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Dream figure symbolizes time and finds place in Flicker collage

Late last night I returned from a trip to Mexico City! I cannot express how fulfilling this experience was. Luckily, I’m still on CDMX time and can function enough to be here. I’m sure I’ll have more to say on the subject, but for now I want to relay one magnificent thing that was a highlight for me.

Referring to Rewards of adhering to strict value scale and perspective and Dream and memories blog posts — both relating to the Flicker piece — I had much to say about the mystery woman in the foreground of the collage.

The woman in the foreground is a figure from an intense dream I had. She wore a veil in a low-lit corridor with shiny floors.  I sat down with my journal and sketched the veiled figure just as I experienced her in my dream [shown below]. I don’t know who she represents, but she made an impression. The Woman … I don’t know “who” she actually is, but I believe she represents time.

Bestabeé Romero studio tour.

As it turns out, I met that woman on my trip. And it is most certainly all about time. Some back ground: I was not supposed to be on this trip.  I had planned a summer excursion in July to Edinburgh. I received news that I was to become a Grandma for the first time and “He” was due on  July 1, 2016!  I changed my plans to attend a quick tour in Mexico City and met my dream woman in full context. Time affirmation #1.

We had a full itinerary while in Mexico City which included the opportunity to view studios and solo exhibitions of two prominent contemporary artists.  International artist Bestabeé Romero was one of them.  We were invited into her studio as well as to her home for a dinner party — an honor!  During the studio tour, Bestabeé discussed one of her works and she invoked a time reference, saying that in the pre-Columbian era, time is not linear…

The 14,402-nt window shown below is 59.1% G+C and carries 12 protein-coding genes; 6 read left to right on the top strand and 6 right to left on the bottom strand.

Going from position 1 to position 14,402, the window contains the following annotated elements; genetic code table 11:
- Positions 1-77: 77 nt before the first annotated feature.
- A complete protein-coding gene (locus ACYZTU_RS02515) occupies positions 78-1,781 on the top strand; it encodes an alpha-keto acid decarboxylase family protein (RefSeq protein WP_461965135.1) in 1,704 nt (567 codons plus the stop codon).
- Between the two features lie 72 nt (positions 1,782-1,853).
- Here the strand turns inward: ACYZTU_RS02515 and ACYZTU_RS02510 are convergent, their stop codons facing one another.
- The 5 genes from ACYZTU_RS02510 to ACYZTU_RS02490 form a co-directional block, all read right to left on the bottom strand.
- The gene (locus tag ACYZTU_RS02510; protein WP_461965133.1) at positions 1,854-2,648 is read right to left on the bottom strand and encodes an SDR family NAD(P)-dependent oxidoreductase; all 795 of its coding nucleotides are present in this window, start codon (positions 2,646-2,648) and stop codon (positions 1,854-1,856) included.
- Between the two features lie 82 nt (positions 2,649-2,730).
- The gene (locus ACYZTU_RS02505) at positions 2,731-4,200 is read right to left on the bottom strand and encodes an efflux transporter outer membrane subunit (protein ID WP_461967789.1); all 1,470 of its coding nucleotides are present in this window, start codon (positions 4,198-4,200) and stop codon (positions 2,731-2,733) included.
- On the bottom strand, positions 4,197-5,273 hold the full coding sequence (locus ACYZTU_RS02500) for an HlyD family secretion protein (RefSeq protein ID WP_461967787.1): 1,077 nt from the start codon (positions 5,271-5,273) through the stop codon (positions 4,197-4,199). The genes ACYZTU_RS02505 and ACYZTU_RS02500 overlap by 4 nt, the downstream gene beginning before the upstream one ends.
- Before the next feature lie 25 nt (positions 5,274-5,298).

Very first sketch. “I sat down with my journal and sketched the veiled figure just as I experienced her in my dream.”

Wait. Did she just say the word linear?  Automatically I envisioned my own work.  Linear is exactly how my contemporary, “non-pre-Columbian” piece is depicted. Very linear in the sense of time because it represents an actual timeline.  When she said that word I distinctly reacted and I immediately saw “Besta” as my mystery woman. Time affirmation #2.

Trip out on this!  I took a few photos to show the comparisons:

Detail: final drawing situated within collage.

And so here I am in awe of the experience and how enriched I am by this connection I have made with my art.  So much took place over my short visit of five days in Mexico City and this is my personal highlight.  You don’t know how grateful I am to know that time was, literally, on my side.

Flicker, 2016, mixed media collage, 18″ x 26.5″

¡Viva ??!

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